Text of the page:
Appellee claims that this court does not need to consider the issue of coverage of the Act on its merits, more particularly, that the appellants are estopped from arguing this point because they failed to raise the point during the first appeal. * * * However, coverage under the Fair Labor Standards Act by engagement in interstate commerce is more than a substantive issue in the trial of this cause of action. Jurisdiction in the Federal Courts depends solely upon a finding of engagement in interstate commerce and no diversity or jurisdictional amount need be shown. * * * The question of whether the court has jurisdiction over the subject matter of a cause of action has primary importance and can be raised at any time even on the court's own motion. * * * Therefore, since the issue of whether the defendants are engaged in interstate commerce so that they are covered by the Fair Labor Standards Act raises a jurisdictional issue it will be considered by this Court on this appeal even though not raised on the first appeal. Bledsoe v. Wirtz, supra, 384 F.2d at 769, 770.

Careful analysis of the case reveals, however, that the action was brought by the Secretary of Labor under 29 U.S. § 217, which, unlike § 216(b) and § 216(c), contains an independent grant of jurisdiction to the district courts to enjoin violations of the Fair Labor Standards Act. Section 217 provides as follows:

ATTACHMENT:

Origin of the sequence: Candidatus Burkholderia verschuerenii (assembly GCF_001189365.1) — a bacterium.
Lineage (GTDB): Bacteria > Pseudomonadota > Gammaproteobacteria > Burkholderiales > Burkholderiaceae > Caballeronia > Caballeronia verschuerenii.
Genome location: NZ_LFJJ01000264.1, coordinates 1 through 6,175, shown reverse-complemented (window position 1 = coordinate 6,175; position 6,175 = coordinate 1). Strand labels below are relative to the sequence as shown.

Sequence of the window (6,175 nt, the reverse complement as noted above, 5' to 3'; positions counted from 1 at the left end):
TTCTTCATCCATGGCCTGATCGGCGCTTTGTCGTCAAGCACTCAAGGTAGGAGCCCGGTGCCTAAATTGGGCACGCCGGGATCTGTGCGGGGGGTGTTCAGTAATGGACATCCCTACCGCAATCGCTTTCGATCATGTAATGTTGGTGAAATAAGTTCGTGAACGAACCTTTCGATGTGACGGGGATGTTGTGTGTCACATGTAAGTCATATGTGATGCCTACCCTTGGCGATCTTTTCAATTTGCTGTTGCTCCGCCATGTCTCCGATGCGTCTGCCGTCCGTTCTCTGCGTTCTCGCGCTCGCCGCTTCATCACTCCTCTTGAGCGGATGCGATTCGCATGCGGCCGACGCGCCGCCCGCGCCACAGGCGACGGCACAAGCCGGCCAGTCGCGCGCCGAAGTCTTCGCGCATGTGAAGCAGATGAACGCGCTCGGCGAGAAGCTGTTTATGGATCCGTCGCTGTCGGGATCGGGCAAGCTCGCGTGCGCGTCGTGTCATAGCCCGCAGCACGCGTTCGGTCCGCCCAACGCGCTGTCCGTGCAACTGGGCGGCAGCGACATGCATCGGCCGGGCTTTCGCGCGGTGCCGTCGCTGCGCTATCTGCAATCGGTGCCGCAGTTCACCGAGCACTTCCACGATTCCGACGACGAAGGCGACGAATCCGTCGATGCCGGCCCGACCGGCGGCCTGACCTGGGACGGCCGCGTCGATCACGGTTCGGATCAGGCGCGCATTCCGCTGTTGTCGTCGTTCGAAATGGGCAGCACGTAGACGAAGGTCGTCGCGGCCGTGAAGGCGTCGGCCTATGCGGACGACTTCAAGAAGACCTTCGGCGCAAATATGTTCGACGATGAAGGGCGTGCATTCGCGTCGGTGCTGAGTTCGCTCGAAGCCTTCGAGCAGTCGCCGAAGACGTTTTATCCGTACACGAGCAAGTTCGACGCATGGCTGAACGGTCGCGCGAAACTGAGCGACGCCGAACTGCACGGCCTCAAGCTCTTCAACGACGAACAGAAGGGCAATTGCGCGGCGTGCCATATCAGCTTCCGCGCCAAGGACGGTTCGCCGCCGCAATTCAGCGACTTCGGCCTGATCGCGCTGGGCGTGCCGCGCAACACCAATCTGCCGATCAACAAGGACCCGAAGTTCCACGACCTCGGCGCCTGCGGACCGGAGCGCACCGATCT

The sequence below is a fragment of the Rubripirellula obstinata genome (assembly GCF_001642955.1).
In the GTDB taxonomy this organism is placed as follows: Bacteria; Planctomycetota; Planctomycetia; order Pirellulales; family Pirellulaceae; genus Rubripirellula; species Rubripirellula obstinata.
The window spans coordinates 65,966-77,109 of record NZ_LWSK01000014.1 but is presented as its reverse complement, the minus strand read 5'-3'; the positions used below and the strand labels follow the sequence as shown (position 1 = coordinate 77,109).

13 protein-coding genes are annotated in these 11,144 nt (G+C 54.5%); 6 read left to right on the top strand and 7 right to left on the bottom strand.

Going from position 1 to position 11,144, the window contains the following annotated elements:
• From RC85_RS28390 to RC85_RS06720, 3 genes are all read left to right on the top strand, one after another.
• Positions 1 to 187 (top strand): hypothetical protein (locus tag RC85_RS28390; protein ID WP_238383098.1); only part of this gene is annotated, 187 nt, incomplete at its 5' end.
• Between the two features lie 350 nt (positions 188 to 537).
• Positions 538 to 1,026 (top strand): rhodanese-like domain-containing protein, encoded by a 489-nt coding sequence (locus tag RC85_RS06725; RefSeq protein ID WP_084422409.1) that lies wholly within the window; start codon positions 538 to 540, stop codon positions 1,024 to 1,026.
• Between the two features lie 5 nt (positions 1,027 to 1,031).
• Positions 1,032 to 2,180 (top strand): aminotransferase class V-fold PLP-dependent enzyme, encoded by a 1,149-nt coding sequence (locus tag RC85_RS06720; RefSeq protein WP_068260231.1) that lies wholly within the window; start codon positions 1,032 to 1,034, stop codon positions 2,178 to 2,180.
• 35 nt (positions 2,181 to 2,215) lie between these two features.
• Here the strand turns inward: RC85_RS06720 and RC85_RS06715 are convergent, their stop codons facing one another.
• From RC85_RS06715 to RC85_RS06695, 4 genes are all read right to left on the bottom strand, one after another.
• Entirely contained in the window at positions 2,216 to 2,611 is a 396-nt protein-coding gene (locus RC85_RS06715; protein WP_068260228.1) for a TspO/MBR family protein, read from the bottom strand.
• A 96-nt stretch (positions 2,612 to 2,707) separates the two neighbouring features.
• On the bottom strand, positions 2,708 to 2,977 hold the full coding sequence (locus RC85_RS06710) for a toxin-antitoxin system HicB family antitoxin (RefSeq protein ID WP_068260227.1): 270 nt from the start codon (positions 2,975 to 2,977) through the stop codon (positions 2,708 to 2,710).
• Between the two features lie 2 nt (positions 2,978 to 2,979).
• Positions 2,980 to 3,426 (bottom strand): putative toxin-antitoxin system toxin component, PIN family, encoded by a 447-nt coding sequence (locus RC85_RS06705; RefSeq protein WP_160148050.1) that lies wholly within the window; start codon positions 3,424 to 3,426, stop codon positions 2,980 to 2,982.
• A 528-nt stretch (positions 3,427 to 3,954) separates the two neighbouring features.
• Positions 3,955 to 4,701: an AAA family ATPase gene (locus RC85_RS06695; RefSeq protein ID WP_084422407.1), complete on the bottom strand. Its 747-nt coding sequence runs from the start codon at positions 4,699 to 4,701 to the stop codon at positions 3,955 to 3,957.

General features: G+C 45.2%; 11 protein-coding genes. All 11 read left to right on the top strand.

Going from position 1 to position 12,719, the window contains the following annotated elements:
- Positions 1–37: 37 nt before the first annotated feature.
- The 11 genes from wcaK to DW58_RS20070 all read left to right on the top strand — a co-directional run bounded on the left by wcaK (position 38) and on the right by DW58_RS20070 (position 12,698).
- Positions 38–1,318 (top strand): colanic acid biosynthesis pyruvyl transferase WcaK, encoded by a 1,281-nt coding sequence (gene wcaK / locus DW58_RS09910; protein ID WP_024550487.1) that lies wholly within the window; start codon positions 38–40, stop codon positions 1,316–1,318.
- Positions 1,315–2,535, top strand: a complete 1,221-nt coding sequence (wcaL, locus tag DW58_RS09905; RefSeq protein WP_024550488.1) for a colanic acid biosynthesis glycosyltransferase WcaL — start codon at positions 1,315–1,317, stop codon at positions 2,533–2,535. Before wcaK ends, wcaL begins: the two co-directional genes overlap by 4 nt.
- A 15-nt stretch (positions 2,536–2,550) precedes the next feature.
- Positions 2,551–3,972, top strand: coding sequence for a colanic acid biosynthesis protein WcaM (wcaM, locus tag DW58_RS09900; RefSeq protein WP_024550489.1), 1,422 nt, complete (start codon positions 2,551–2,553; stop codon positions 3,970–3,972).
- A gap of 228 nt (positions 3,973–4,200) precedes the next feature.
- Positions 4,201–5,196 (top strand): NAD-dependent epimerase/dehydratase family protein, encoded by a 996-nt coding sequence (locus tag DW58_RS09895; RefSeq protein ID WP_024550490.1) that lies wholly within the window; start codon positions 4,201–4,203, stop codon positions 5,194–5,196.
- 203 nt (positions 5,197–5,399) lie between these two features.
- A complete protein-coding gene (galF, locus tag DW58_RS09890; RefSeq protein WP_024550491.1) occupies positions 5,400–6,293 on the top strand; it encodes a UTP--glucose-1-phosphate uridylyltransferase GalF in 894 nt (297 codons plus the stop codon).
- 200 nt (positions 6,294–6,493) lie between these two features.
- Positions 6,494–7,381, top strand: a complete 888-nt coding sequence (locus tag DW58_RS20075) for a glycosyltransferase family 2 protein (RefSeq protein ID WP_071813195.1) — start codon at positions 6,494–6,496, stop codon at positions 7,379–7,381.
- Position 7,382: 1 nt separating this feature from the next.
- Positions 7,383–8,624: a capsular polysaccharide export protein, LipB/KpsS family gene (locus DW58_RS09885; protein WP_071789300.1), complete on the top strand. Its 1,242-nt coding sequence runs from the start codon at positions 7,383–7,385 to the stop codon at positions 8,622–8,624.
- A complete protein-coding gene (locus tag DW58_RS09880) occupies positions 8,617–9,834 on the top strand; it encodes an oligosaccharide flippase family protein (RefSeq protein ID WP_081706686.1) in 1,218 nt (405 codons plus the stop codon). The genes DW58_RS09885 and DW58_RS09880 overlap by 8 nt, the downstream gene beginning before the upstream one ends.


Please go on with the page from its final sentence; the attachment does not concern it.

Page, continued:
§ 217. Injunction proceedings
The district courts, together with the United States District Court for the District of the Canal Zone, the District Court of the Virgin Islands, and the District Court of Guam shall have jurisdiction, for cause shown, to restrain violations of section 215 of this title, including in the case of violations of section 215 (a) (2) of this title the restraint of any withholding of payment of minimum wages or overtime compensation found by the court to be due to employees under this chapter (except sums which employees are barred from recovering, at the time of the commencement of the action to restrain the violations, by virtue of the provisions of section 255 of this title.) (emphasis added).

Thus when the court in Bledsoe refers to subject matter jurisdiction in the federal courts, what is meant is the jurisdiction specifically conferred by § 217. It is arguable that when § 217 grants jurisdiction to enjoin violation of the Fair Labor Standards Act, it is the extent of coverage of the Act which limits the jurisdiction so conferred. In the present case, however, federal subject matter jurisdiction does not arise from the provisions of the Fair Labor Standards Act, but from an entirely independent statute, 28 U.S.C. § 1337, which does not limit the jurisdiction to causes founded upon the substantive coverage of the Fair Labor Standards Act, but to every case which may "arise under" any act of Congress which regulates commerce. This jurisdictional requirement is met when the complaint is drawn so as to claim a right to recover under any law regulating commerce, Bell v. Hood, supra, 327 U.S., at 681, 66 S. Ct. 773, if it "really and substantially involves a dispute or controversy respecting the validity, construction, or effect of such a law, upon determination of which the result depends." Shulthis v. McDougal, *1093 225 U.S. 561, 569, 32 S. Ct. 704, 706, 56 L. Ed. 1205 (1912). There is no allegation in the present case that the complaint is wholly insubstantial or frivolous, and therefore federal jurisdiction must be found to exist. Bell v. Hood, supra, 327 U.S., at 682, 683, 66 S. Ct. 773.